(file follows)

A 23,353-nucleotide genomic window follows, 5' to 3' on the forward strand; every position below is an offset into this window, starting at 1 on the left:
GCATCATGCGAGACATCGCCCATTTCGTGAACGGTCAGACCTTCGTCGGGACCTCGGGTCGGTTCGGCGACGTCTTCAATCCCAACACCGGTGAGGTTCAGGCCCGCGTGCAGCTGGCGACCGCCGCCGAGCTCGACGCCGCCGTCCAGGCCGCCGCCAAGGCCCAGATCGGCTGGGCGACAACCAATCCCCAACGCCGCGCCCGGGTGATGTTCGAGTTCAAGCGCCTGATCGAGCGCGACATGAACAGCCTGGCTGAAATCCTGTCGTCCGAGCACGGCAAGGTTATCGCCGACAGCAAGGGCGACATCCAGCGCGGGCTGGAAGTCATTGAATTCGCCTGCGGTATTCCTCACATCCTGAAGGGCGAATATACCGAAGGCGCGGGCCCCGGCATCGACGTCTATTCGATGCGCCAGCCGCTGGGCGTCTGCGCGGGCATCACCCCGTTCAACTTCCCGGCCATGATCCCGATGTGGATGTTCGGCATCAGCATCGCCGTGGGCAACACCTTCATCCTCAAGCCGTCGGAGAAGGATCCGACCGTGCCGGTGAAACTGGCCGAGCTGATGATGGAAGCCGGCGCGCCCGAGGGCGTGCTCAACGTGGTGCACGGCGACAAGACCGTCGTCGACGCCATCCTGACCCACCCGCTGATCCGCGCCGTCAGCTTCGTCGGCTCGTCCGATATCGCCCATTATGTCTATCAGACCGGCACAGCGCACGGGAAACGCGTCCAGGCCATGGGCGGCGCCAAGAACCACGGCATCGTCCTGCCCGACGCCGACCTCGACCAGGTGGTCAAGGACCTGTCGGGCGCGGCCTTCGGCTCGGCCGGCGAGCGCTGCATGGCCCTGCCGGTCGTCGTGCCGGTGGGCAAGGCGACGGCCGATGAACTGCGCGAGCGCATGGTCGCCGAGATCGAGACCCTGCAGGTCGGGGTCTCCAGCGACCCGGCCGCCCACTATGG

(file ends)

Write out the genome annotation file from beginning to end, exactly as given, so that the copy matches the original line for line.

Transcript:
A 23,353-nucleotide genomic window follows, 5' to 3' on the forward strand; every position below is an offset into this window, starting at 1 on the left:
GCATCATGCGAGACATCGCCCATTTCGTGAACGGTCAGACCTTCGTCGGGACCTCGGGTCGGTTCGGCGACGTCTTCAATCCCAACACCGGTGAGGTTCAGGCCCGCGTGCAGCTGGCGACCGCCGCCGAGCTCGACGCCGCCGTCCAGGCCGCCGCCAAGGCCCAGATCGGCTGGGCGACAACCAATCCCCAACGCCGCGCCCGGGTGATGTTCGAGTTCAAGCGCCTGATCGAGCGCGACATGAACAGCCTGGCTGAAATCCTGTCGTCCGAGCACGGCAAGGTTATCGCCGACAGCAAGGGCGACATCCAGCGCGGGCTGGAAGTCATTGAATTCGCCTGCGGTATTCCTCACATCCTGAAGGGCGAATATACCGAAGGCGCGGGCCCCGGCATCGACGTCTATTCGATGCGCCAGCCGCTGGGCGTCTGCGCGGGCATCACCCCGTTCAACTTCCCGGCCATGATCCCGATGTGGATGTTCGGCATCAGCATCGCCGTGGGCAACACCTTCATCCTCAAGCCGTCGGAGAAGGATCCGACCGTGCCGGTGAAACTGGCCGAGCTGATGATGGAAGCCGGCGCGCCCGAGGGCGTGCTCAACGTGGTGCACGGCGACAAGACCGTCGTCGACGCCATCCTGACCCACCCGCTGATCCGCGCCGTCAGCTTCGTCGGCTCGTCCGATATCGCCCATTATGTCTATCAGACCGGCACAGCGCACGGGAAACGCGTCCAGGCCATGGGCGGCGCCAAGAACCACGGCATCGTCCTGCCCGACGCCGACCTCGACCAGGTGGTCAAGGACCTGTCGGGCGCGGCCTTCGGCTCGGCCGGCGAGCGCTGCATGGCCCTGCCGGTCGTCGTGCCGGTGGGCAAGGCGACGGCCGATGAACTGCGCGAGCGCATGGTCGCCGAGATCGAGACCCTGCAGGTCGGGGTCTCCAGCGACCCGGCCGCCCACTATGG